Deemed Licensure for Vermont Physicians Whose License Became Inactive within the Past Three Years
Health care professionals whose Vermont licenses became inactive within the past three years and who were in good standing also have been, and continue to be, eligible to be “deemed” licensed to practice until June 30, 2023 in the same circumstances as listed above: with the MRC or as staff of a licensed facility or FQHC. If you began practicing in Vermont under this authority within three years of the date on which you no longer held an active license and have continued to practice, you will remain eligible to practice through June 30, 2023, so long as all other conditions are still satisfied. That is to say that you have not been subjected to discipline or barred from practice in Vermont. The extension of the provision that allows those whose licenses became inactive within the past three years to be deemed to be licensed to practice are found at pages 10-11 of Act 85 of 2022.
Emergency Licensure for Health Care Professionals Whose Vermont Licenses Became Inactive Between Three and Ten Years Ago
Health care professionals whose Vermont license became inactive more than three years ago are not able to be “deemed” licensed as described just above. However, those whose Vermont licenses became inactive between three and ten years ago may apply for a temporary emergency license to practice with the MRC or as staff of a licensed facility or FQHC. They must fill out an abbreviated application, which will be reviewed by the Board. Limitations may be placed on such licenses. Licenses obtained under this provision may also be extended through June 30, 2023, as provided by Act 85 of 2022 at page 11.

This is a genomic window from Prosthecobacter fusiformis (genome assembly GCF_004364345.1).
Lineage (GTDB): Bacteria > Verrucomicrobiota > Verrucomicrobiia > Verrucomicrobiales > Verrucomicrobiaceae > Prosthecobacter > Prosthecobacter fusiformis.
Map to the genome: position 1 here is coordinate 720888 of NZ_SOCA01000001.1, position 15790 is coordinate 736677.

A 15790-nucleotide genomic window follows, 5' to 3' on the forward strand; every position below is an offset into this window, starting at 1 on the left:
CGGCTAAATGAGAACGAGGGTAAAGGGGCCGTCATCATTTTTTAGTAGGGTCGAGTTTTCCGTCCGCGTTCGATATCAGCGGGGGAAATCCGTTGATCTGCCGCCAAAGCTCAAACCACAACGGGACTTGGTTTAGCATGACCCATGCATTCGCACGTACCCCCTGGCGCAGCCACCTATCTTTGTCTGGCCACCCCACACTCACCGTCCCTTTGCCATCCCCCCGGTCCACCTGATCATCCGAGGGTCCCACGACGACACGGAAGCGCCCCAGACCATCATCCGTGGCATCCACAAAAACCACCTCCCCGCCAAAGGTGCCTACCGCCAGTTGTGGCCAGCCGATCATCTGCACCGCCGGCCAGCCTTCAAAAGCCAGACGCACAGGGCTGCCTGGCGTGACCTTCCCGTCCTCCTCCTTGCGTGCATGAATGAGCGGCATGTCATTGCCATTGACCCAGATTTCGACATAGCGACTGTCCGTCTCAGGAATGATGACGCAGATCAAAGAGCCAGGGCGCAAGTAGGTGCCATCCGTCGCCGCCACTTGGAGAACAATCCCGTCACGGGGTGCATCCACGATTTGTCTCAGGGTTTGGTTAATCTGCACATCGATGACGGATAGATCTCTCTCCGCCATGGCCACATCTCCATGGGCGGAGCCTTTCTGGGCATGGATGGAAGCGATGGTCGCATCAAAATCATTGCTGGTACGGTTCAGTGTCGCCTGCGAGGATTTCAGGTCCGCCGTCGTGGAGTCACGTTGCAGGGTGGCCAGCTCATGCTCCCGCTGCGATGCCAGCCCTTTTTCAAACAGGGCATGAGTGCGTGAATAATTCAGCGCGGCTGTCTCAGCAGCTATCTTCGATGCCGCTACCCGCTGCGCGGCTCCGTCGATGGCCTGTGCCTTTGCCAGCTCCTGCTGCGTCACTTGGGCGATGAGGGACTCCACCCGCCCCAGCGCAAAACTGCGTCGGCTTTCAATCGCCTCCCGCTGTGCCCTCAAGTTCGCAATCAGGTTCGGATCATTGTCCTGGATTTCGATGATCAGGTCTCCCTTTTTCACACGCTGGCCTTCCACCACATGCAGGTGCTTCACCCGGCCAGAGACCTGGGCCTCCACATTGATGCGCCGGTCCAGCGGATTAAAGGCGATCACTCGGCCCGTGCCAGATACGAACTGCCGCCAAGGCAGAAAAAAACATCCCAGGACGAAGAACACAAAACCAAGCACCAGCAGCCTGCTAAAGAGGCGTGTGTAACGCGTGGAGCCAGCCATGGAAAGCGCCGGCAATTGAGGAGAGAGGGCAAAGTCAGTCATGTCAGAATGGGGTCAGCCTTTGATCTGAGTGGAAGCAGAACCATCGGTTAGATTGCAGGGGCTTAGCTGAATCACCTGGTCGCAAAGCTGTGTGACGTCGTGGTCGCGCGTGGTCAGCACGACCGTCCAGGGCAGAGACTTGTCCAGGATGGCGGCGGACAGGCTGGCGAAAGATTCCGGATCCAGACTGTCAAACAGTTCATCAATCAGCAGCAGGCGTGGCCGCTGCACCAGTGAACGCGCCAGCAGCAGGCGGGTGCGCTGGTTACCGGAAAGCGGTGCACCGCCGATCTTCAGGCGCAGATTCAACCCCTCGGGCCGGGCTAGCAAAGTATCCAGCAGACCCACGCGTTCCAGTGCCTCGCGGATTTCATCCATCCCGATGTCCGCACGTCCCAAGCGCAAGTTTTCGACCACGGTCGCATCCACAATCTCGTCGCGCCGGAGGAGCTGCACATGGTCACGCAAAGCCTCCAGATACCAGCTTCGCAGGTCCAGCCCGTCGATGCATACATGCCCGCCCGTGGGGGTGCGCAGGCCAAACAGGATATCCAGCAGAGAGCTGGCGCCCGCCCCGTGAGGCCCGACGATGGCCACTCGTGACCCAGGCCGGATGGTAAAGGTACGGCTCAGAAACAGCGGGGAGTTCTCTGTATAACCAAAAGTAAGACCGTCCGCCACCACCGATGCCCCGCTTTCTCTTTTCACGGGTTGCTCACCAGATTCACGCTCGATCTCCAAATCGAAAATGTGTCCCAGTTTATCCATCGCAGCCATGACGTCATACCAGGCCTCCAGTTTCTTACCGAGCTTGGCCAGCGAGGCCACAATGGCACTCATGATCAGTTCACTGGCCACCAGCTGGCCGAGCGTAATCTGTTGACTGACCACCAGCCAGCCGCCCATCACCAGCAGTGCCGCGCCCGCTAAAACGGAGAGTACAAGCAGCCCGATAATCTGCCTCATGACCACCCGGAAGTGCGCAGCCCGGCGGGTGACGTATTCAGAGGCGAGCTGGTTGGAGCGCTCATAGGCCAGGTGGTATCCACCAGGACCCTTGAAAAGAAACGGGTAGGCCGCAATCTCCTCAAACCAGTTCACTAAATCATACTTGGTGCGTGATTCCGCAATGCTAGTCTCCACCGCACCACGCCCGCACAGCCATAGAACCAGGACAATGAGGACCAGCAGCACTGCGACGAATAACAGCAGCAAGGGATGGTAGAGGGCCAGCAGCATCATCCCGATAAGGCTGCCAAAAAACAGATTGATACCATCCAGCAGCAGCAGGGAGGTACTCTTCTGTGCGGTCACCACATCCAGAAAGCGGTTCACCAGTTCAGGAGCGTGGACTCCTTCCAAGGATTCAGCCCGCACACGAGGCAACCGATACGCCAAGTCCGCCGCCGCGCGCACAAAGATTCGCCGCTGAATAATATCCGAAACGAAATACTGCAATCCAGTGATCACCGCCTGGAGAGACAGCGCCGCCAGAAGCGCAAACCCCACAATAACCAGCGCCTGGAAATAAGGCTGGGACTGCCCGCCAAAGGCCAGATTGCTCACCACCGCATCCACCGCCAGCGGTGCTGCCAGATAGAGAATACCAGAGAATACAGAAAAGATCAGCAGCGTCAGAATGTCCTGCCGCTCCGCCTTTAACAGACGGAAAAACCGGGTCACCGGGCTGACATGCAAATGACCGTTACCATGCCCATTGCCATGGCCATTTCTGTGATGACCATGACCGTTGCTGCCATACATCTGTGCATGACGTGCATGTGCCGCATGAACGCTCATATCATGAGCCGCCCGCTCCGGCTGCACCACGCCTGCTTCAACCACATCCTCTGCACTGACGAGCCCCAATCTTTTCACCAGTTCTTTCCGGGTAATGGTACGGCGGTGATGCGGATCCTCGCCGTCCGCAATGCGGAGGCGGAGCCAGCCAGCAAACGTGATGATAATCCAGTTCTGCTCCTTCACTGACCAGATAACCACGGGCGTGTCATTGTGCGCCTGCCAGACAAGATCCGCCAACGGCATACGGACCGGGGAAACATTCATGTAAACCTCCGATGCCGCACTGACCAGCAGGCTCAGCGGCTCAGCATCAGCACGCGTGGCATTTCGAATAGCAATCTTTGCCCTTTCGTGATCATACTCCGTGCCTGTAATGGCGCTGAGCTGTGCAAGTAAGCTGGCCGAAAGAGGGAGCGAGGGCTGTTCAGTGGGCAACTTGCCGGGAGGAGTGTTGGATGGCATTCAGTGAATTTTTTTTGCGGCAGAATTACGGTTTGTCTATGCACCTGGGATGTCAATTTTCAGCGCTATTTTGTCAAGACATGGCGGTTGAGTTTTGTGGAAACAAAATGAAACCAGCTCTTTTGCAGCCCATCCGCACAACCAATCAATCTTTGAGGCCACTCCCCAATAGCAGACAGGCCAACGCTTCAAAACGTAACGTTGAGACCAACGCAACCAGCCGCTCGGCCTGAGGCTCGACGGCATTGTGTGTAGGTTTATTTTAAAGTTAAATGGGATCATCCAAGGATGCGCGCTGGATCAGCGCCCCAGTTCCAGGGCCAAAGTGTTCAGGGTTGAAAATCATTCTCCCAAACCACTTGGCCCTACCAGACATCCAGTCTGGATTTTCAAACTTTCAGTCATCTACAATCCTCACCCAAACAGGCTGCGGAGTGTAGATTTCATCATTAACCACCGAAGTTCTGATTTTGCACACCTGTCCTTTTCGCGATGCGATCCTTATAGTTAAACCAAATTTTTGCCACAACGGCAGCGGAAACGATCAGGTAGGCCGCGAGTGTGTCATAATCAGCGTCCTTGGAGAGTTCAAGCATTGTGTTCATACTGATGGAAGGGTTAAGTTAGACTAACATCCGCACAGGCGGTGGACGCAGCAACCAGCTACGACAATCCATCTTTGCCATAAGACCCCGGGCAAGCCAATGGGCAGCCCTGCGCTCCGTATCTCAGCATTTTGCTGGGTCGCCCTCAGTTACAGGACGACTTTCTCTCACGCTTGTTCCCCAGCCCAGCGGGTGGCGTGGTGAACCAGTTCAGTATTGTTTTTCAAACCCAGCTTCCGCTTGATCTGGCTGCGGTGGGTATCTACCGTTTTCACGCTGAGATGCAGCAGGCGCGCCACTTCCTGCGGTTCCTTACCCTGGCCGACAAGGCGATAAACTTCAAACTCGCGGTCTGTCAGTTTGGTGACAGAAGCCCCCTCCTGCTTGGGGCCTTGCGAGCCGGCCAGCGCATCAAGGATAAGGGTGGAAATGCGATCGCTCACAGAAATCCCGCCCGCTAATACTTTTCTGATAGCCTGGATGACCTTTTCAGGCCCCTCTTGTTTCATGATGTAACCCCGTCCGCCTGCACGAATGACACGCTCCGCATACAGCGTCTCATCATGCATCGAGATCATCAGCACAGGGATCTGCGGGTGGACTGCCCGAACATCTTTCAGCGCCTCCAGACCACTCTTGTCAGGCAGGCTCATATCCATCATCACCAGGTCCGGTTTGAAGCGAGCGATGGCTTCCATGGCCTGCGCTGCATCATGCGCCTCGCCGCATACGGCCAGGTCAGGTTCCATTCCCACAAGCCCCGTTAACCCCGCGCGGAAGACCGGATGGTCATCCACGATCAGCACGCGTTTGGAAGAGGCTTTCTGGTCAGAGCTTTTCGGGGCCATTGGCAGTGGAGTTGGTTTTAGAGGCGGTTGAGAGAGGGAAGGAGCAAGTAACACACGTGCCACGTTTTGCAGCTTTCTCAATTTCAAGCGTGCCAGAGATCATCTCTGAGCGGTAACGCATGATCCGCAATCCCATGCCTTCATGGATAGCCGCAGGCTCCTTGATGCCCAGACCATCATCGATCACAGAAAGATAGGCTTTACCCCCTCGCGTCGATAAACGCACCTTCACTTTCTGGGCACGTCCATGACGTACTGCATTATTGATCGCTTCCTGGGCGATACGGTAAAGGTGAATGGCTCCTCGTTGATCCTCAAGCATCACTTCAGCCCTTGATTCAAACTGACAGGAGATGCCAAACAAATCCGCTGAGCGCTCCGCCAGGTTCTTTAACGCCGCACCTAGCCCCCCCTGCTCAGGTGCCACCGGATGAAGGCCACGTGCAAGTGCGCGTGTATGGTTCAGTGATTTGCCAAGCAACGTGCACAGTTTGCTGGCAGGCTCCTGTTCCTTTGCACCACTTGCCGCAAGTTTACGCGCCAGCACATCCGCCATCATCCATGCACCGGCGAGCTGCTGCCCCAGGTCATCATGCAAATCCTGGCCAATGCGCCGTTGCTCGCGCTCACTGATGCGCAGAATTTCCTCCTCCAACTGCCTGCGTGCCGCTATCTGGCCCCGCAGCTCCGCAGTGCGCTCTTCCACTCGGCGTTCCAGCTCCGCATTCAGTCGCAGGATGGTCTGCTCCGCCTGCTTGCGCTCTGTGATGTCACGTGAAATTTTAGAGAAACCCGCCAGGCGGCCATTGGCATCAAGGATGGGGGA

In This Section
Many licensees have contacted the Board with a variety of questions regarding COVID-19 as it relates to medical licensure, rules and regulations. (updated 03/27/2020)
Here are the forms and information required for medical licensure and certification in Vermont. You must complete both the online application and the required forms, which are downloadable here.
The Board investigates complaints of unprofessional conduct and may issue reprimands or revoke, suspend or place conditions on professional licenses and certifications, or take action where appropriate to protect public health and safety.
The Board of Medical Practice is committed to protecting the public, promoting good practice, and supporting our licensees with licensing services and information.
Use the eLicense system to find public information about physicians, physician assistants, anesthesiologist assistants or radiologist assistants licensed in Vermont. Please be advised that the Public Address listed may not be the current Practice Location for the licensee. Information is updated in real-time and contains the most current information available to the board.
The dates listed on this schedule are provided for the convenience of those interested in the licensing process.
Check out these frequently asked questions about medical licensure or certification in Vermont.
Here you will find links to statutes, rules, policies and resources to help you find the answers to questions about medical practice in Vermont.